From Diwali 08 - Thanjvur Trip
The huge Nandi

One of the interesting things about the temple is the insight it gives about the king. Raja Raja Chola has been said to have been generous, and he must have had a great urge to leave something behind to distinguish him. This is apparent from the size of the temple and its grandeur. This grandeur is further reflected in the size of the idols. Every idol here is huge, to put it simply. The size of the Nandi can be estimated from the photographs. The Shiva lingam in the main temple – Brihadeeswara is much, much bigger. So are the idols of the other gods, such as Shanmugha, or karthikeya, the 6-faced son of Shiva. Here is a photo of the temple dedicated to Shanmugha.

From Diwali 08 - Thanjvur Trip
The Shanmukha Temple

On the roof of this temple is this carving of a monkey appearing to climb the roof, which is remarkably lifelike.

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Here are a few more carvings from the gopuram of the main temple. The first one is of a westerner who happened to arrive when the temple was being built. He was deeply impressed by the architectural talent of the Cholas and the king too was impressed by the foreigner who showed so much interest. This man and his wife are immortalized in stone on the gopuram of this temple.

From Diwali 08 - Thanjvur Trip
The foreigner.....

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.....and his wife.

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From Diwali 08 - Thanjvur Trip

From Diwali 08 - Thanjvur Trip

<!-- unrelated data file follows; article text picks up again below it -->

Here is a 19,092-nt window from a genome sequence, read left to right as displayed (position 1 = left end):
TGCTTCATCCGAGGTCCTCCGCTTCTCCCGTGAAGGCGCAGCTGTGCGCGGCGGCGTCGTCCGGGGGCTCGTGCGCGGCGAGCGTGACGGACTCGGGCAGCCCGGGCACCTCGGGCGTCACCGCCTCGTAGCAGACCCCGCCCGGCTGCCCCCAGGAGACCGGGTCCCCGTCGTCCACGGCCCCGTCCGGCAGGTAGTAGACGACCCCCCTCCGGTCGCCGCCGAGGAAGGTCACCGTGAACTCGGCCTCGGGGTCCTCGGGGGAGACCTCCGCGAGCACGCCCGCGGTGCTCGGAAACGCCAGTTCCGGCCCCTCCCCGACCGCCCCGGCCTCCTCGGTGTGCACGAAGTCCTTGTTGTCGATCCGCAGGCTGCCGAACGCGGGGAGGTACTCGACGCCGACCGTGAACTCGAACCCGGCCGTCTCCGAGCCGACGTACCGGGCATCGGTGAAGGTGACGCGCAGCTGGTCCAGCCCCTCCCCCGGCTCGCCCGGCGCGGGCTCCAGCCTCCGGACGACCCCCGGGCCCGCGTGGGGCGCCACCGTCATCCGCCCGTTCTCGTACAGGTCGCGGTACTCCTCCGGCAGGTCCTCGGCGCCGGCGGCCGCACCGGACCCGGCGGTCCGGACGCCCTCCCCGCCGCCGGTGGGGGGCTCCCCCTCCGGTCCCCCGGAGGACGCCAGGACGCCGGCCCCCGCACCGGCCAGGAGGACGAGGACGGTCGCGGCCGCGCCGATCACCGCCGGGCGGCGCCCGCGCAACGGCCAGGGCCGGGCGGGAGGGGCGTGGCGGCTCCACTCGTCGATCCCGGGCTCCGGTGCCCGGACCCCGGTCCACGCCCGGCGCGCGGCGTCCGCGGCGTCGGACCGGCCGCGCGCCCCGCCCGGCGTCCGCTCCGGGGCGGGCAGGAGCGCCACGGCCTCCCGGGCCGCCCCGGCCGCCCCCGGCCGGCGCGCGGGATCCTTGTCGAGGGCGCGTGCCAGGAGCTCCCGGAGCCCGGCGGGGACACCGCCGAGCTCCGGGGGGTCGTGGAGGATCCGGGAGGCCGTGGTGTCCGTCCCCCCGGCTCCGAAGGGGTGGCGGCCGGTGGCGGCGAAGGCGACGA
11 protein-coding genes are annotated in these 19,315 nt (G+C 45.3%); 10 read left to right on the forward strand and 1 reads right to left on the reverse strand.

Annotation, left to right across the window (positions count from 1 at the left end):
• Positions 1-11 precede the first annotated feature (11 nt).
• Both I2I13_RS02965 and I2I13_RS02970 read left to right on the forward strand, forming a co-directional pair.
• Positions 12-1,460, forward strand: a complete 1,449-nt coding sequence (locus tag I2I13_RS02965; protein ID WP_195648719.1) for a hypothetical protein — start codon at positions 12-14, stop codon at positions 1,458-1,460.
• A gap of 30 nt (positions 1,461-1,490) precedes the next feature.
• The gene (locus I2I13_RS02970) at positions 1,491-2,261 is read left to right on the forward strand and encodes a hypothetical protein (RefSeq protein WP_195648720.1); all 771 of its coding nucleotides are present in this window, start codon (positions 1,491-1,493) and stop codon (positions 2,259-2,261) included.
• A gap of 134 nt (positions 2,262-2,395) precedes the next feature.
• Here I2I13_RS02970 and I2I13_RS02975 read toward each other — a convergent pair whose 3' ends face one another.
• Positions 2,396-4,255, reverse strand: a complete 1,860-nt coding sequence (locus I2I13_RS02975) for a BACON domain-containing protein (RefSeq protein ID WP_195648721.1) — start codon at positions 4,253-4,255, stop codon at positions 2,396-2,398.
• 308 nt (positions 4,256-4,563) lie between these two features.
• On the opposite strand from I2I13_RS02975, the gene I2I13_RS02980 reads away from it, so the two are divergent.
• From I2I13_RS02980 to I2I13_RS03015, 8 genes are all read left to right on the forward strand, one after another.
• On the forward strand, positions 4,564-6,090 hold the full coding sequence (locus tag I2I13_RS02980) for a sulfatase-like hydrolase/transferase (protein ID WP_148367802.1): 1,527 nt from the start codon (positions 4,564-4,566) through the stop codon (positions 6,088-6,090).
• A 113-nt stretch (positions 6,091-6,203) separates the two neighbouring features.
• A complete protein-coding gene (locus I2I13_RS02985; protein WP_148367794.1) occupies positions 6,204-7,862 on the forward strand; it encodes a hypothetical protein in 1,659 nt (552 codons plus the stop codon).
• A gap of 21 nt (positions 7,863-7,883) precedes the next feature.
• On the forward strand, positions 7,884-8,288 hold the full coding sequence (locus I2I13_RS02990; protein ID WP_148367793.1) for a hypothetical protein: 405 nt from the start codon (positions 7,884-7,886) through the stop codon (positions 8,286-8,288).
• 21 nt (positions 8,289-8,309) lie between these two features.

From Diwali 08 - Thanjvur Trip

Temple Timings: 7AM to Noon, 4-8:30PM

Other Places to visit

Punnainallur Mariamman Temple

From Diwali 08 - Thanjvur Trip

This temple dedicated to Mariamman, a manifestation of Shakti, is about 5Kms from the Brihadeeswara temple. This is also one of the temples built by Raja Raja, as a sort of guardian deity of this area. The road to the temple leads us along a canal of the Kaveri, which is called ‘sagaram’ or sea. According to folklore, one of the Chola queens, who had never seen the sea wanted to sail on the sea, and experience the waves. At the same time, they were afraid of the sea itself, because of its unpredictability. After much consideration, the king hit upon an idea – he decided to build a canal from the Kaveri River, lining it with stones in such a way that when the queen went by in a raft, the action of the punt resulted in artificial waves.

This temple is much frequented by locals, for the deity is said to be extremely powerful, and is credited with healing powers. Sundays especially are extremely crowded, but special darshan tickets for Rs.5/- are available, which speed up the darshan time considerably.

Temple timings: 6AM-8:30PM

Kothanda Rama Temple

From Diwali 08 - Thanjvur Trip

The Kothanda Rama temple is very near the Punnainallur Mariamman temple. According to a legend, after a victory, Raja Raja was gifted 4 huge Saligramam stones by a ruler from the north. Not wanting to keep the stones as they were, he ordered them to be carved into idols of Rama, Lakshmana, Sita and Sugreeva. Interestingly, it is Hanuman who always occupies the fourth position with Rama, Lakshmana and Sita. This is probably the only temple where Sugreeva fills his place. Of course, Hanuman is in attendance here too, but in the form of the Utsava moorthy along with the others.
The idols alone are worth a visit to this temple, for the beauty with which they have been carved has to be seen to be believed. As one stands in the sanctum, one feels as if Rama and Lakshmana will walk out at any moment!
Just outside this temple is another one dedicated to Hayagriva, the god of learning. The idol of Hayagriva, the horse faced lord is small, but is perched on a temple reached only by a staircase. At one time, this was probably a part of the larger Rama temple.